Bengals News

Eli Apple’s trash-talking comes back to bite him in Super Bowl LVI

Eli Apple, Cincinnati Bengals. (Photo by Kevin C. Cox/Getty Images)
Eli Apple, Cincinnati Bengals. (Photo by Kevin C. Cox/Getty Images) /
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Chef Matthew Stafford and the Rams cooked Cincinnati Bengals corner Eli Apple in Super Bowl LVI, teaching him what will hopefully be a lifelong lesson: Don’t play with fire if you get burned easily.

Prior to the Super Bowl, Apple played an average of 97 percent of defensive snaps for the Bengals in the postseason. After a rough start to the 2021 season, Apple grew to become one of the more reliable members in the Bengals’ backfield. But his redemption arc, as impressive as it was, ended Sunday, when Apple blew coverage on two Rams touchdowns.

Widely known as a loudmouth across the league, Apple’s trash-talked victims came back to haunt him. And not Casper-the-friendly-ghost haunt. Think The Exorcism.

https://twitter.com/SportsCenter/status/1493069748871049218

https://twitter.com/Primetime_jet/status/1493062839371710471

Mecole Hardman’s tweet, though passive aggressive, isn’t entirely mean in nature. Hardman wanted Apple to work hard to hone his craft — as do the Cincinnati Bengals.

Cincinnati Bengals’ Eli Apple is eating all his words after Super Bowl LVI

In response to the tweet storm, Bengals fans weren’t exactly leaping to their feet to Apple’s defense. They saw what happened. The whole world did.

On the Rams’ late game-winning drive, Eli Apple committed a blatant pass interference penalty in the end zone, causing the ball to be set at the Bengals’ 1-yard line. Then, on the 2nd down, Apple easily got beat by Super Bowl MVP Cooper Kupp for the decisive touchdown.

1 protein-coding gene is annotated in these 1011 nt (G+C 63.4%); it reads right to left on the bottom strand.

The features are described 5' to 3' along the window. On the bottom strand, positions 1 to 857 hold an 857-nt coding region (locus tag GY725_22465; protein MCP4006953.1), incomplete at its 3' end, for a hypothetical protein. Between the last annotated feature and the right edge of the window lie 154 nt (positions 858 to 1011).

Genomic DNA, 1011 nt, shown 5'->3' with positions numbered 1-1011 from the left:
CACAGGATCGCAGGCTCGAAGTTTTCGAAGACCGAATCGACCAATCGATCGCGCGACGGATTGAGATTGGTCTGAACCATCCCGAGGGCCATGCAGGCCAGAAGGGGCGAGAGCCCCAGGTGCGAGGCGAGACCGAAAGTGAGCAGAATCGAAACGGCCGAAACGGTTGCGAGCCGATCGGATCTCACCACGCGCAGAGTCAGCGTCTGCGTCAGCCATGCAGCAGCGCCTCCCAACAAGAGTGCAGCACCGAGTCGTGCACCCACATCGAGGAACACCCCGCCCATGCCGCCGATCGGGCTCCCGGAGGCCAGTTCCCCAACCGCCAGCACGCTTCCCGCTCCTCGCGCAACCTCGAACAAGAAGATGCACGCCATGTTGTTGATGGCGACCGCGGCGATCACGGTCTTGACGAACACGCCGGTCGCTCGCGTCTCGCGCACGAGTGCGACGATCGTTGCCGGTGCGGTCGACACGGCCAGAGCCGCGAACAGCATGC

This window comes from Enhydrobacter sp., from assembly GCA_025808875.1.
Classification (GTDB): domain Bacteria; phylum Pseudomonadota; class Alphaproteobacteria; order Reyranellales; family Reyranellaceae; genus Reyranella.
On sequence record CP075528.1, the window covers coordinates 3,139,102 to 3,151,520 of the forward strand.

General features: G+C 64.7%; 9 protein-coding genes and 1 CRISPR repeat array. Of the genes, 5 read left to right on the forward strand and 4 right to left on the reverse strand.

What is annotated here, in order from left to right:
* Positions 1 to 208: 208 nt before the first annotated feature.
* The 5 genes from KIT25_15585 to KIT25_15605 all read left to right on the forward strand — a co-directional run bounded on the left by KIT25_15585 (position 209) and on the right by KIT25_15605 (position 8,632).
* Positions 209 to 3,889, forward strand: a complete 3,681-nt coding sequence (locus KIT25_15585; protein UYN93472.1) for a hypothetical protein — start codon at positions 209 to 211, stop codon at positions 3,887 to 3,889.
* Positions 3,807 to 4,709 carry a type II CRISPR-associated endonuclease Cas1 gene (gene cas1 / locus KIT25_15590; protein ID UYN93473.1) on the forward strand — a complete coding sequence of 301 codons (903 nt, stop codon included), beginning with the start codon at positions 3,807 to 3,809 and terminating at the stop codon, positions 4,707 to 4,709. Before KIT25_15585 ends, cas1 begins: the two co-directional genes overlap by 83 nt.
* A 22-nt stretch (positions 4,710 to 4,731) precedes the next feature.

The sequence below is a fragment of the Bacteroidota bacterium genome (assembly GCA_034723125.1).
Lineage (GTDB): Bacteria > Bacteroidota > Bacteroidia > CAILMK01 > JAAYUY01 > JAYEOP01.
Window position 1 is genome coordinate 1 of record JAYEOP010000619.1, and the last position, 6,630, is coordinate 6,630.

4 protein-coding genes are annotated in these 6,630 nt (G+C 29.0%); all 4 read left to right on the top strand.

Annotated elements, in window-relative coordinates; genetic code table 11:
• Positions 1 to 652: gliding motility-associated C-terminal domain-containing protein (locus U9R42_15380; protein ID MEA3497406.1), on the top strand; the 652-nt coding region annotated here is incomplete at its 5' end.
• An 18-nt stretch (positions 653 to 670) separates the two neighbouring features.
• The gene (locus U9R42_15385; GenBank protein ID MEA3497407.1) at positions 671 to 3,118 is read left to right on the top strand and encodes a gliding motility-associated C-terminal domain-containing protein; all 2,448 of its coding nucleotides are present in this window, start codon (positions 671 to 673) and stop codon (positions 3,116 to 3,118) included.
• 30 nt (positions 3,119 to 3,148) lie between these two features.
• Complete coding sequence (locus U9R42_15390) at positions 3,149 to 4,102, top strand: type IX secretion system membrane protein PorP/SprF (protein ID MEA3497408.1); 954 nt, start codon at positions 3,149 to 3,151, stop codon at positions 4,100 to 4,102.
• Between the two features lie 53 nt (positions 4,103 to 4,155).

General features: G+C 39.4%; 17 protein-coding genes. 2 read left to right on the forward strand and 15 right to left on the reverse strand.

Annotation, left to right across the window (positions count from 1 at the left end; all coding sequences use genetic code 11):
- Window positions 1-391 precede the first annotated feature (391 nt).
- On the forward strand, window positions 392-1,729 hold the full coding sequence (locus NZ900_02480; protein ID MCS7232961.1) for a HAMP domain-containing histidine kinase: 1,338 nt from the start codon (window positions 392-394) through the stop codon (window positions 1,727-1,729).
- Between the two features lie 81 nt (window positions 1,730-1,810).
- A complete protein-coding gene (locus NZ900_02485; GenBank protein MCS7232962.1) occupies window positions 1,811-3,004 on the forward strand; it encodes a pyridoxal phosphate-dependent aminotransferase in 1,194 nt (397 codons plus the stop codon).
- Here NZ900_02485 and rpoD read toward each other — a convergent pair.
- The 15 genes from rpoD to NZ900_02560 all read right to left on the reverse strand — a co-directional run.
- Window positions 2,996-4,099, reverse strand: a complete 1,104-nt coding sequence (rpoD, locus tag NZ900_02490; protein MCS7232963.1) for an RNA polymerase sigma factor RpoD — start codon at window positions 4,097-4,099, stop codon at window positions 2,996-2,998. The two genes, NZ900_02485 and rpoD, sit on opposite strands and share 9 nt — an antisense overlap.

https://twitter.com/NFL/status/1493055869189115906

https://twitter.com/NextGenStats/status/1493078895087656961

Why was Apple guarding Kupp in the first place? That’s a question for Lou Anarumo to answer.

Apple finished the game with five total tackles and one pass defended, and it could be argued that Cincinnati’s defense played well not because of Apple, but in spite of him.

Chidobe Awuzie nabbed a pivotal interception in the Bengals’ end zone while Logan Wilson led the team in tackles. Wilson committed a defensive holding penalty against Kupp on a third down to keep Los Angeles’ game-winning drive alive, but many around the league believed that was a terrible call.

At the end of the day, the refs didn’t lose this game for the Bengals. The Bengals did, by not giving Joe Burrow a quality offensive line and by entrusting Apple to lock down Cooper Kupp, among other reasons.

Next. Winners and losers from Bengals’ crushing Super Bowl LVI loss to Rams. dark

After all the bridges Apple has burned, we can’t say we really pity him. What goes around comes around, especially if you’re not, er, a very good corner.

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